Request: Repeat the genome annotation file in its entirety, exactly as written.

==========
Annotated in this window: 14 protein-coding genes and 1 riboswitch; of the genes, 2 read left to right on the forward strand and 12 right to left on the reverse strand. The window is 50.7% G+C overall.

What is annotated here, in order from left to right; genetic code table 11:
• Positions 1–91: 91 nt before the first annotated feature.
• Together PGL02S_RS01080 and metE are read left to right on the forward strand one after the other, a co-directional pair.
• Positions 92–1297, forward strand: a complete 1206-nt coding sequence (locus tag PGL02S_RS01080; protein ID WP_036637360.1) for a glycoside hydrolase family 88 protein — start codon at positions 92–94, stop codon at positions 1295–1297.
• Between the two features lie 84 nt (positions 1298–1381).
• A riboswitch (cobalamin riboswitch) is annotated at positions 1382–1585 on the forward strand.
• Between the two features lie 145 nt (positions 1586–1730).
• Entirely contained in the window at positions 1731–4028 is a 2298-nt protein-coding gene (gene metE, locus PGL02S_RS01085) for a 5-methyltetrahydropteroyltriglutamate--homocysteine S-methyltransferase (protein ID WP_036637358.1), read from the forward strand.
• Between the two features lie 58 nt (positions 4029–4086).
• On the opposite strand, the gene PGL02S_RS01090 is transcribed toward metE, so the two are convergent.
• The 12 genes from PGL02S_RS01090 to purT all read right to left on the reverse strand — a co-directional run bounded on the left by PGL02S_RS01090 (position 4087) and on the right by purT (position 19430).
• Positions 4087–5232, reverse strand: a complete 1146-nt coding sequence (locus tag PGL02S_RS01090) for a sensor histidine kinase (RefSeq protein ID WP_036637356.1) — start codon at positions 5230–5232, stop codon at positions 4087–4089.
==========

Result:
Annotated in this window: 14 protein-coding genes and 1 riboswitch; of the genes, 2 read left to right on the forward strand and 12 right to left on the reverse strand. The window is 50.7% G+C overall.

What is annotated here, in order from left to right; genetic code table 11:
• Positions 1–91: 91 nt before the first annotated feature.
• Together PGL02S_RS01080 and metE are read left to right on the forward strand one after the other, a co-directional pair.
• Positions 92–1297, forward strand: a complete 1206-nt coding sequence (locus tag PGL02S_RS01080; protein ID WP_036637360.1) for a glycoside hydrolase family 88 protein — start codon at positions 92–94, stop codon at positions 1295–1297.
• Between the two features lie 84 nt (positions 1298–1381).
• A riboswitch (cobalamin riboswitch) is annotated at positions 1382–1585 on the forward strand.
• Between the two features lie 145 nt (positions 1586–1730).
• Entirely contained in the window at positions 1731–4028 is a 2298-nt protein-coding gene (gene metE, locus PGL02S_RS01085) for a 5-methyltetrahydropteroyltriglutamate--homocysteine S-methyltransferase (protein ID WP_036637358.1), read from the forward strand.
• Between the two features lie 58 nt (positions 4029–4086).
• On the opposite strand, the gene PGL02S_RS01090 is transcribed toward metE, so the two are convergent.
• The 12 genes from PGL02S_RS01090 to purT all read right to left on the reverse strand — a co-directional run bounded on the left by PGL02S_RS01090 (position 4087) and on the right by purT (position 19430).
• Positions 4087–5232, reverse strand: a complete 1146-nt coding sequence (locus tag PGL02S_RS01090) for a sensor histidine kinase (RefSeq protein ID WP_036637356.1) — start codon at positions 5230–5232, stop codon at positions 4087–4089.